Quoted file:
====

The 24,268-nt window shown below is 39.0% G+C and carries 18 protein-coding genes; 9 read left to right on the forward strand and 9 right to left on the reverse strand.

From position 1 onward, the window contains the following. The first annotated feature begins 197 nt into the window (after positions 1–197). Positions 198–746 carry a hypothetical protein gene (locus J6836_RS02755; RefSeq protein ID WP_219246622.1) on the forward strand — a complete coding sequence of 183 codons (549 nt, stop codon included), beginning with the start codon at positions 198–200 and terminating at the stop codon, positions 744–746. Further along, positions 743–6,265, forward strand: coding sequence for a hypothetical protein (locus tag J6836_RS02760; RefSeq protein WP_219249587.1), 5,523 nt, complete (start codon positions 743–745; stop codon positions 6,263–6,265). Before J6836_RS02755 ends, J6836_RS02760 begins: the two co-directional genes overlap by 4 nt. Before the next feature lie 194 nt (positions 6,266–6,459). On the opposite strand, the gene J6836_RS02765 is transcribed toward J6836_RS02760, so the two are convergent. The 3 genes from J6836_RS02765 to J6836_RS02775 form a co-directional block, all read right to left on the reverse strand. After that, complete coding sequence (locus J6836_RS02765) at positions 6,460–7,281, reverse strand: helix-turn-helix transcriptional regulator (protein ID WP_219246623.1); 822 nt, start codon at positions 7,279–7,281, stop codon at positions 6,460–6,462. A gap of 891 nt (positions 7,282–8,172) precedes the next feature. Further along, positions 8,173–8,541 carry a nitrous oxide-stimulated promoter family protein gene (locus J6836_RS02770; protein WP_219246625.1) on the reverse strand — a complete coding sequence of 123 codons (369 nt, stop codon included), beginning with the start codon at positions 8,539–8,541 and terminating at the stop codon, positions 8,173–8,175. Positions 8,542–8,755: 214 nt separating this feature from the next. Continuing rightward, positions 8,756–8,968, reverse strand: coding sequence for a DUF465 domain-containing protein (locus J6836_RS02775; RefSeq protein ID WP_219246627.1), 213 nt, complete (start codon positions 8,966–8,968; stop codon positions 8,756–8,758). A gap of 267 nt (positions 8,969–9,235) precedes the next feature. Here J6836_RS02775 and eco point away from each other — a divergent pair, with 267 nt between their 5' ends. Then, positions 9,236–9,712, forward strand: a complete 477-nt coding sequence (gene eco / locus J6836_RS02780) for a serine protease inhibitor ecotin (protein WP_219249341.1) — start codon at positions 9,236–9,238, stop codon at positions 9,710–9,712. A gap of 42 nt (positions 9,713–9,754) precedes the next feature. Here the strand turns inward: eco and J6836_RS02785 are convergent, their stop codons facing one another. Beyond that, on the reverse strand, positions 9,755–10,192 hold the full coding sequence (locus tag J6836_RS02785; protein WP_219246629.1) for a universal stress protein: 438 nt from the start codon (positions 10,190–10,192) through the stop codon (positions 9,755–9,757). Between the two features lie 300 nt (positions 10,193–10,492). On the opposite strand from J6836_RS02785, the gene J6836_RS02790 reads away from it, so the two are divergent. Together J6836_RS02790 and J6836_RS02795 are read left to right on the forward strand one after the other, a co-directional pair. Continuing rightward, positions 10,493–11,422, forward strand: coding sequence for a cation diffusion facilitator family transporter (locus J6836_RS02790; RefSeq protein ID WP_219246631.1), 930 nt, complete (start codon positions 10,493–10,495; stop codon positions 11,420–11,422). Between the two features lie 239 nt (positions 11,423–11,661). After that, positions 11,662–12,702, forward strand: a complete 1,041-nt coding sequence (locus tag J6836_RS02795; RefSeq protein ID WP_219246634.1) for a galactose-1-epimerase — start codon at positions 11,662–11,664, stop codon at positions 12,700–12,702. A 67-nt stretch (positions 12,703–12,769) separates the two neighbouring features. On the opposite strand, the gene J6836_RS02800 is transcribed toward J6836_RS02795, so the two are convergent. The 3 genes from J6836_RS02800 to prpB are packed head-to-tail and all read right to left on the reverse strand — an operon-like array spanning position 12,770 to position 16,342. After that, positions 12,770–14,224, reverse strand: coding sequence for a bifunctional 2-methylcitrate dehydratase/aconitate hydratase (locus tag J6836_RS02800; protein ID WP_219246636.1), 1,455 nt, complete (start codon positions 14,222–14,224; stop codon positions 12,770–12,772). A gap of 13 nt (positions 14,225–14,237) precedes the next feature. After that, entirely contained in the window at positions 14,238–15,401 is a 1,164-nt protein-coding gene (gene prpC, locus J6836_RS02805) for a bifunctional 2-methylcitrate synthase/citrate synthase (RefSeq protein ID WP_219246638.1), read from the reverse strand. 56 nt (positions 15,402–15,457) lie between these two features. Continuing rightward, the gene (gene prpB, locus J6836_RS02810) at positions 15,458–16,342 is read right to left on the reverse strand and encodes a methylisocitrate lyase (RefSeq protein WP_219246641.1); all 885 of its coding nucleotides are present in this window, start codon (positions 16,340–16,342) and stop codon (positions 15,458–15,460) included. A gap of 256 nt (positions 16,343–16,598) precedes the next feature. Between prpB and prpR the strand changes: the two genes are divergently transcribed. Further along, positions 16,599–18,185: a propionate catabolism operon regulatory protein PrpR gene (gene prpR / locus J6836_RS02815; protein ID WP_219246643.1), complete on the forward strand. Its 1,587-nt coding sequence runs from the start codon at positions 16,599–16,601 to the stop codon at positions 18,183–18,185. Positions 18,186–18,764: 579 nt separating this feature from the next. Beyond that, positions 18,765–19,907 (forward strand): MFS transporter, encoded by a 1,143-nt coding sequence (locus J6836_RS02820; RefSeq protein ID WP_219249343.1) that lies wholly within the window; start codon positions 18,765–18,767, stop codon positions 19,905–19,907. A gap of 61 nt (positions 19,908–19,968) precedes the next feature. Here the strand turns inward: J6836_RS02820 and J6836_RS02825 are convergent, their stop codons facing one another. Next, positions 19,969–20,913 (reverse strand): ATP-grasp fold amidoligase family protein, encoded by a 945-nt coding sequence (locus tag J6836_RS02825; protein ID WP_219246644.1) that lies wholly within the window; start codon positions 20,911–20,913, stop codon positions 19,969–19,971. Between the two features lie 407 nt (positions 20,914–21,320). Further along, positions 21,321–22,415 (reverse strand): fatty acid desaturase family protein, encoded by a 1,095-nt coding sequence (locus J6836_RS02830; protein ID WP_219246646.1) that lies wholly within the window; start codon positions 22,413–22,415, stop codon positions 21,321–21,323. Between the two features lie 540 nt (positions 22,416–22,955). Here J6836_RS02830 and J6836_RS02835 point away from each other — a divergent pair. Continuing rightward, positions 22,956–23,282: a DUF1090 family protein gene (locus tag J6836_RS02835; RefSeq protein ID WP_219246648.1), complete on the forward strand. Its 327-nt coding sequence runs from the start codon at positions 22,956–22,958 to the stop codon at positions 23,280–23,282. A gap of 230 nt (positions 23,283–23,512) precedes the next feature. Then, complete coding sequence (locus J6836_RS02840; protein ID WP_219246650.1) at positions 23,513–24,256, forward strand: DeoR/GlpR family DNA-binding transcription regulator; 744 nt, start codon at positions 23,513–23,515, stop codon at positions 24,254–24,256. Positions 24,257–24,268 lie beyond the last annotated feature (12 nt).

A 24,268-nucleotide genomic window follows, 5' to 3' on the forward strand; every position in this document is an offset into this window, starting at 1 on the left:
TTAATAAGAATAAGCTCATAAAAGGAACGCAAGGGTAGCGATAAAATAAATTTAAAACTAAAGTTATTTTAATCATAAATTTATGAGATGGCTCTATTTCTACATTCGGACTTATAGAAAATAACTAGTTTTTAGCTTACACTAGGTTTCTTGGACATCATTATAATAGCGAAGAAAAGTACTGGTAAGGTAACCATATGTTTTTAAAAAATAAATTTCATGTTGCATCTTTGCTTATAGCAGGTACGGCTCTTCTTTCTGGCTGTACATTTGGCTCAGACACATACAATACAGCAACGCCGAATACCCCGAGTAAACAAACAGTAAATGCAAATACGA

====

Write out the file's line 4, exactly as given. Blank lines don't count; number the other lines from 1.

TTAATAAGAATAAGCTCATAAAAGGAACGCAAGGGTAGCGATAAAATAAATTTAAAACTAAAGTTATTTTAATCATAAATTTATGAGATGGCTCTATTTCTACATTCGGACTTATAGAAAATAACTAGTTTTTAGCTTACACTAGGTTTCTTGGACATCATTATAATAGCGAAGAAAAGTACTGGTAAGGTAACCATATGTTTTTAAAAAATAAATTTCATGTTGCATCTTTGCTTATAGCAGGTACGGCTCTTCTTTCTGGCTGTACATTTGGCTCAGACACATACAATACAGCAACGCCGAATACCCCGAGTAAACAAACAGTAAATGCAAATACGA